Developing improved fluorescent protein voltage sensors
A protein activity sensor has the important advantage that it can be specifically expressed in an individual cell type in the brain. For the past 15 years or so we have been working to improve protein sensors of membrane potential.
The first human-made genetically encoded voltage indicator was a mosaic constructed by inserting a fluorescent protein (FP) into a voltage sensitive protein residing in the plasma membrane. The sensor, FlaSh, (Siegel and Isacoff 1997), was a voltage gated potassium channel with GFP inserted following the 6th transmembrane segment. Aside from its importance as a proof-of-principle, FlaSh had the useful feature of a steep, sigmoidal fluorescence vs voltage relationship that could be tuned to select for different ranges of membrane potential. However, FlaSh also had drawbacks; its signal was relatively slow (tau ~100 msec), and small (ΔF/F <5%). But, most importantly it worked in frog oocytes but not at all in mammalian cells. In mammalian cells, FlaSh’s expression, and that of two other first generation sensors that were also based on mammalian ion channels, was mainly intracellular (Baker, Lee et al. 2007). This obstacle was overcome by changing the membrane resident voltage sensor to the voltage sensitive domain of the sea squirt Ciona intestinalis voltage sensitive phosphatase (Dimitrov, He et al. 2007). The first member of this family, VFSP2.1, expressed well in the plasma membrane of mammalian cells and signaled changes in membrane potential. However, its signal was small (2% for a 100 mV depolarization) and slow (tau > 20 msec).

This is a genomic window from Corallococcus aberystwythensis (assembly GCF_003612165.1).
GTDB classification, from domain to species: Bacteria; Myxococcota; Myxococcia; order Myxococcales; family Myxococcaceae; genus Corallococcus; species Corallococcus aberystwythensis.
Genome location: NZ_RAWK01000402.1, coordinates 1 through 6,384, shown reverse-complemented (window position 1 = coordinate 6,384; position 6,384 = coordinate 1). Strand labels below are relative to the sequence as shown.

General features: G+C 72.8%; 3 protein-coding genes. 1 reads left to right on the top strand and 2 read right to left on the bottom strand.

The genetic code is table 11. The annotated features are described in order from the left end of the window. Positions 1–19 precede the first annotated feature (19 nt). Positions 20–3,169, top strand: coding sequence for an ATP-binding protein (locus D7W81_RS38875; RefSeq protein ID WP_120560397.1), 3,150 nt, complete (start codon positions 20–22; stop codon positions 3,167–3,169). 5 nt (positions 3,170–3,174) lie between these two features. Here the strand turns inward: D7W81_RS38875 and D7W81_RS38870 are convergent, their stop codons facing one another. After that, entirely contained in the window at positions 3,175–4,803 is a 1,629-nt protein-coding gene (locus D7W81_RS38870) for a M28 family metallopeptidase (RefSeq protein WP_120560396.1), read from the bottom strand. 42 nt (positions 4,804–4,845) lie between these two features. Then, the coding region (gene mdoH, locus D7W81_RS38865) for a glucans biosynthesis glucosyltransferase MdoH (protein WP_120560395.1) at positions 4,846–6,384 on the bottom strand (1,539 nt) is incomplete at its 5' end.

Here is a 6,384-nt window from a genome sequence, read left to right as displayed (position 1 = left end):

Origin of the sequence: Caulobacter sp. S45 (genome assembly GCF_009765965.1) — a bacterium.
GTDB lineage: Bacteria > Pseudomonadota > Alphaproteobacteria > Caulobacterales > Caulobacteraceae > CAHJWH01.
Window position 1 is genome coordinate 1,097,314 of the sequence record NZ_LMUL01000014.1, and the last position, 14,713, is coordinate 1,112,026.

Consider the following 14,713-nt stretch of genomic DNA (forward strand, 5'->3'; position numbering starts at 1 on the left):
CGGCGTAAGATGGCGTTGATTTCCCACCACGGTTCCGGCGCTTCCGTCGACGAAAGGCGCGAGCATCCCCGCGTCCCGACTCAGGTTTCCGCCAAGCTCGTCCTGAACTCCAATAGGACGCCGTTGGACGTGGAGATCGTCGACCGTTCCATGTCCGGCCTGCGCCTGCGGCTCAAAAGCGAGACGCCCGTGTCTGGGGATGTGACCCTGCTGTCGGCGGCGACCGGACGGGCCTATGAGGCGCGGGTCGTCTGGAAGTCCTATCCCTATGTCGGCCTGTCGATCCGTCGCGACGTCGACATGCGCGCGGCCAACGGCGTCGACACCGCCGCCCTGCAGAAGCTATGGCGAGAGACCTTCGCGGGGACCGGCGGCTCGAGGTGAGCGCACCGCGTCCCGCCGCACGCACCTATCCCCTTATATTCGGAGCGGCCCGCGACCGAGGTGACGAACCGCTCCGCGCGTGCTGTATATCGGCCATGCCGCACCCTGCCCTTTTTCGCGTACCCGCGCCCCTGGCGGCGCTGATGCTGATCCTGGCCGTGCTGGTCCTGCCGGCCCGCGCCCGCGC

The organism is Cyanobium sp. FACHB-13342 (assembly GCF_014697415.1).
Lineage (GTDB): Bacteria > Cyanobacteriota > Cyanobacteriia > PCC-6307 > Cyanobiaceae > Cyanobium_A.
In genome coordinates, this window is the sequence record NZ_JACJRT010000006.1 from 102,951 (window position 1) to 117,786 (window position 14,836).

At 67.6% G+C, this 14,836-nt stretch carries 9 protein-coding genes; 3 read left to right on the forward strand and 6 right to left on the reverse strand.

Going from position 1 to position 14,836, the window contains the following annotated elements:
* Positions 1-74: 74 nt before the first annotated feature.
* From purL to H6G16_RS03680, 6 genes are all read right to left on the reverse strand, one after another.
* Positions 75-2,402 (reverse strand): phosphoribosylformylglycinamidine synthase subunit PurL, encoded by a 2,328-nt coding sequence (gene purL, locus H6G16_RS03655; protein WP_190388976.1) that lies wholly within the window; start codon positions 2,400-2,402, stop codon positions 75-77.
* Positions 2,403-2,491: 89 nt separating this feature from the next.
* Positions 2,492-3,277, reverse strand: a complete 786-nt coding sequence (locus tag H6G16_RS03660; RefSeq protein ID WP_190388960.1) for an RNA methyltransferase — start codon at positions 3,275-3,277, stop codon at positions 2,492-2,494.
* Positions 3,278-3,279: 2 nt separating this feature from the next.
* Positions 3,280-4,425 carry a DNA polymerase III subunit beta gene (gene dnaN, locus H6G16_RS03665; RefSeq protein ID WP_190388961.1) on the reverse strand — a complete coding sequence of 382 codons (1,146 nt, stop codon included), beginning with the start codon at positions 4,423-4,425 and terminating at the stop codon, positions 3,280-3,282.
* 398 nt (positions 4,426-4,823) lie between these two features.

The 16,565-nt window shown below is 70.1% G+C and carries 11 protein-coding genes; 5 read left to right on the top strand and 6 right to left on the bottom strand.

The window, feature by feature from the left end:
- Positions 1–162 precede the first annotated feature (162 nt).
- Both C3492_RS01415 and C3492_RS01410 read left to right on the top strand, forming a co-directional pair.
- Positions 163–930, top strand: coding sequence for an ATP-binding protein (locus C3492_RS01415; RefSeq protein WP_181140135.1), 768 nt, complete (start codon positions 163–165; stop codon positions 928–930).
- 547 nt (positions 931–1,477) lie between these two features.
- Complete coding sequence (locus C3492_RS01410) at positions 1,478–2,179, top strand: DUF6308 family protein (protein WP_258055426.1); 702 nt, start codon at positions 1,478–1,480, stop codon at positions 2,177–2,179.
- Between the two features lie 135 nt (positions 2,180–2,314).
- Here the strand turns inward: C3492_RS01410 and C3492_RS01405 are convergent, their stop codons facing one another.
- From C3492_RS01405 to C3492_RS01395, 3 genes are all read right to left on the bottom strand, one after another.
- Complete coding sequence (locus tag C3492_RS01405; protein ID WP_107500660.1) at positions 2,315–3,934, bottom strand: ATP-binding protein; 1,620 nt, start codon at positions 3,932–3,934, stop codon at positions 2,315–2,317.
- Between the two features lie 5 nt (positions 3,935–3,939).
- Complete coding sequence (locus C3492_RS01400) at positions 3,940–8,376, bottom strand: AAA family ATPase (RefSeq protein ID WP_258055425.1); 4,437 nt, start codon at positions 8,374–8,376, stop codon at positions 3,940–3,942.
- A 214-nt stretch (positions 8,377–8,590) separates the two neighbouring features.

We have improved on the signal size (ArcLight in Jin et al 2012) and showed that ArcLight provides useful in vivo signals in the mammalian brain (Storace et al, 2015). In addition, we have examined a number of FRET constructs and found some with relatively large and fast responses. (Sung et al, 2015).
We are presently working to improve signal size and speed as well as developing sensors that will target specific subcellular membranes (dendrites, axon terminals and cell body).
- Developing Fast Fluorescent Protein Voltage Sensors by Optimizing FRET Interactions.Sung U, Sepehri-Rad M, Piao HH, Jin L, Hughes T, Cohen LB, Baker BJ. PLoS One. 2015; 2015 Nov 20. PMID: 26587834.
- Monitoring brain activity with protein voltage and calcium sensors.Storace DA, Braubach OR, Jin L, Cohen LB, Sung U. Sci Rep. 2015 May 13; 2015 May 13. PMID: 25970202.
- Mechanistic studies of the genetically encoded fluorescent protein voltage probe ArcLight.Han Z, Jin L, Chen F, Loturco JJ, Cohen LB, Bondar A, Lazar J, Pieribone VA. PLoS One. 2014; 2014 Nov 24. PMID: 25419571.
- Fluorescent protein voltage probes derived from ArcLight that respond to membrane voltage changes with fast kinetics.Han Z, Jin L, Platisa J, Cohen LB, Baker BJ, Pieribone VA. PLoS One. 2013; 2013 Nov 27. PMID: 24312287.
- Single action potentials and subthreshold electrical events imaged in neurons with a fluorescent protein voltage probe.Jin L, Han Z, Platisa J, Wooltorton JR, Cohen LB, Pieribone VA. Neuron. 2012 Sep 6. PMID: 22958819.
- Genetically encoded fluorescent voltage sensors using the voltage-sensing domain of Nematostella and Danio phosphatases exhibit fast kinetics.Baker BJ, Jin L, Han Z, Cohen LB, Popovic M, Platisa J, Pieribone V. J Neurosci Methods. 2012 Jul 15; 2012 May 24. PMID: 22634212.
- Random insertion of split-cans of the fluorescent protein venus into Shaker channels yields voltage sensitive probes with improved membrane localization in mammalian cells.Jin L, Baker B, Mealer R, Cohen L, Pieribone V, Pralle A, Hughes T. J Neurosci Methods. 2011 Jul 15; 2011 Apr 8. PMID: 21497167.
- Engineering and characterization of an enhanced fluorescent protein voltage sensor.Dimitrov D, He Y, Mutoh H, Baker BJ, Cohen L, Akemann W, Knöpfel T. PLoS One. 2007 May 9; 2007 May 9. PMID: 17487283.
- Three fluorescent protein voltage sensors exhibit low plasma membrane expression in mammalian cells.Baker BJ, Lee H, Pieribone VA, Cohen LB, Isacoff EY, Knopfel T, Kosmidis EK. J Neurosci Methods. 2007 Mar 30; 2006 Nov 28. PMID: 17126911.
- A genetically encoded optical probe of membrane voltage.Siegel MS, Isacoff EY. Neuron. 1997 Oct. PMID: 9354320.